Tuesday, June 19, 2007

The Colin Powelling of Petraeus

Why is the commander in charge of the Surge making headlines about the possibility of U.S. military involvement in Iraq for a decade?

Gen. David Petraeus, willingly or not, is getting the Colin Powell treatment, his impeccable reputation being used to legitimize Bush-Cheney follies.

Everything Petraeus said about Iraq Sunday was carefully qualified but the questioning by Fox News toady Chris Wallace kept goading him toward “comparing it to the situation in South Korea where we have had thousands of troops for decades.”

Pushing Petraeus up front is consistent with the Administration’s practice of using generals like Kleenex to wipe their political fingerprints off disastrous policies.

When Army Chief of Staff Eric Shinseki told Congress before the invasion in 2003 that several hundred thousand troops would be needed to pacify Iraq, Rumsfeld and Wolfowitz ridiculed him.

To justify the war, the Administration pushed Gen. Colin Powell, by then Secretary of State, into a UN presentation from which he tried, not altogether successfully, to remove Scooter Libby’s “garbage” supplied by Ahmad Chalabi.

Cheney didn’t even try to hide the fact that he and Bush were using Powell’s credibility to sell the war. Poking him in the chest, the Vice President told Powell, "You've got high poll ratings, you can afford to lose a few points."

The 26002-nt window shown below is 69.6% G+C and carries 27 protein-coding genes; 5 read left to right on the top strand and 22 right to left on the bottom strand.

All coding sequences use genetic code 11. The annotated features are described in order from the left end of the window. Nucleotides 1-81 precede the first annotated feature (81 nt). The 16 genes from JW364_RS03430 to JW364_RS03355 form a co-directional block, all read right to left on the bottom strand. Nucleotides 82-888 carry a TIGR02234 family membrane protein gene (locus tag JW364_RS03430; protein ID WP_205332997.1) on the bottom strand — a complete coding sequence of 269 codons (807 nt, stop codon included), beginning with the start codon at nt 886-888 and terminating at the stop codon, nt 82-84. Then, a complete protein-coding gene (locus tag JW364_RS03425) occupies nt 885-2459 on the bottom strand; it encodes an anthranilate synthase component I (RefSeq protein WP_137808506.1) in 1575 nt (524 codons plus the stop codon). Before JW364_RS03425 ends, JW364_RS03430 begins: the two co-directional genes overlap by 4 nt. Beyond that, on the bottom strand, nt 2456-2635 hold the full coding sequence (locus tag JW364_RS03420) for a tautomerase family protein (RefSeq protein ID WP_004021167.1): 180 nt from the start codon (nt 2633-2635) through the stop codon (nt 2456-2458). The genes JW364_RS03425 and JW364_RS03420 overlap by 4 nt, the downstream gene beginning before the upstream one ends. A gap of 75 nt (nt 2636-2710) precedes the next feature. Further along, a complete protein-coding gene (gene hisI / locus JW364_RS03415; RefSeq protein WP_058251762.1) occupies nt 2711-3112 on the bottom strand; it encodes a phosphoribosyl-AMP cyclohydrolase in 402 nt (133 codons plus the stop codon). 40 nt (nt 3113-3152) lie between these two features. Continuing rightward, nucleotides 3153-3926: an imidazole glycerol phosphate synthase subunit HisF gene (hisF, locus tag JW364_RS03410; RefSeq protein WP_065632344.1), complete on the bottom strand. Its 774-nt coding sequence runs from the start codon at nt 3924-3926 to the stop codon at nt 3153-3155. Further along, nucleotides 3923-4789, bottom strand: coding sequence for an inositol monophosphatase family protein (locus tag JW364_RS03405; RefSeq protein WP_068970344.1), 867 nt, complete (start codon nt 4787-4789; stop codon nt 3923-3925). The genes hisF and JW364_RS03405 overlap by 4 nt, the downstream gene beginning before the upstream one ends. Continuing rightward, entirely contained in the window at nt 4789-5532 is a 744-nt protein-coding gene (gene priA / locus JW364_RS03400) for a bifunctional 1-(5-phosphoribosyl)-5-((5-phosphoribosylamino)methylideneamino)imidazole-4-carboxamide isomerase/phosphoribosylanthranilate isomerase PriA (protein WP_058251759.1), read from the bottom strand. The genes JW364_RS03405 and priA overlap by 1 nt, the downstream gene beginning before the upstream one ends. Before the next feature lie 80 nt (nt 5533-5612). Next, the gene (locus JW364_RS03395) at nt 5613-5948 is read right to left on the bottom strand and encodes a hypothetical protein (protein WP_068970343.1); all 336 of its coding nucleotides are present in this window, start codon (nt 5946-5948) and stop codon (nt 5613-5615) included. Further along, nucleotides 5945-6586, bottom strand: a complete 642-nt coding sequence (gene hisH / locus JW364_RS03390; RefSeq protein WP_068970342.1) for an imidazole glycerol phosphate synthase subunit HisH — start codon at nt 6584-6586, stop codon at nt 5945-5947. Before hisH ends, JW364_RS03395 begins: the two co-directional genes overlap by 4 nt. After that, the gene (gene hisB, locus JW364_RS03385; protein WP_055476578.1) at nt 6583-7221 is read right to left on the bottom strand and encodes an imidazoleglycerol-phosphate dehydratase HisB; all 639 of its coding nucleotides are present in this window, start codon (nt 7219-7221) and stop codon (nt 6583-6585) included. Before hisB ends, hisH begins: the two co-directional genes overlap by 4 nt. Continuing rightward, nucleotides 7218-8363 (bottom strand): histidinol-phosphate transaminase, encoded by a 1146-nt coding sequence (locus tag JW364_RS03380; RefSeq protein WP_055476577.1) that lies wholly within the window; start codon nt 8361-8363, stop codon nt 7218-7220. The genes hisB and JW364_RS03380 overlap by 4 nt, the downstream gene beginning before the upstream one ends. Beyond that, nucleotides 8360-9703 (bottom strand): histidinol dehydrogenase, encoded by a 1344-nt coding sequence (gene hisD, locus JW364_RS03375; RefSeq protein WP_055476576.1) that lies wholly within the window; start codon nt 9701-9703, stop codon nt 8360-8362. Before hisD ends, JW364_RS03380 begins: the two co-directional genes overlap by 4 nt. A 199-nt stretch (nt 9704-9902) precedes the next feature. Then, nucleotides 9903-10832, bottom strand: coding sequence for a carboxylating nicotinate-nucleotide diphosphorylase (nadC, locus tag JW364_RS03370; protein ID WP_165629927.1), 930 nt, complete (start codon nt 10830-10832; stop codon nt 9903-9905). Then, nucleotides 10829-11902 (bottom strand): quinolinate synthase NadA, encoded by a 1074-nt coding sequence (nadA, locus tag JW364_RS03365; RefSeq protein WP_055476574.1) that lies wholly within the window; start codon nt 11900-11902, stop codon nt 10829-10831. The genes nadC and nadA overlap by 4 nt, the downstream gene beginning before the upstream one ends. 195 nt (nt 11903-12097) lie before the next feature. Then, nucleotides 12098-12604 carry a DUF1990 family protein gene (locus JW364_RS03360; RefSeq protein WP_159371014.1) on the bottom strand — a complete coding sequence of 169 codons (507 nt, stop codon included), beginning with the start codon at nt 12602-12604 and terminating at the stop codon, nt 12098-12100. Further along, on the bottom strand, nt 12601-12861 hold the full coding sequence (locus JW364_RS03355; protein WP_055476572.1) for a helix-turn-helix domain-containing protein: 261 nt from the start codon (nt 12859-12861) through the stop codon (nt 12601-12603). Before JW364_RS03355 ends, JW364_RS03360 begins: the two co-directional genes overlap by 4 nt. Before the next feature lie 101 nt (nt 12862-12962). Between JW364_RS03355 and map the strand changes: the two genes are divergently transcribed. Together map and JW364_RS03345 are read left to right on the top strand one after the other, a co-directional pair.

Last week, when Chairman of the Joint Chiefs Peter Pace faced Senate opposition for being too compliant, the Bushies dropped him with a thud. Loyalty works only one way with them.

Now it’s Petraeus’ turn. Everything in his past suggests that he is an honest, capable man, which of course is why they are using him to front for the Surge. As a good soldier, he may want to look at what happened to Powell, Shinseki, Pace et al when he makes his crucial report to Congress at the end of summer.

He is sworn to serve the American people, not the parody of a Commander-in-Chief.

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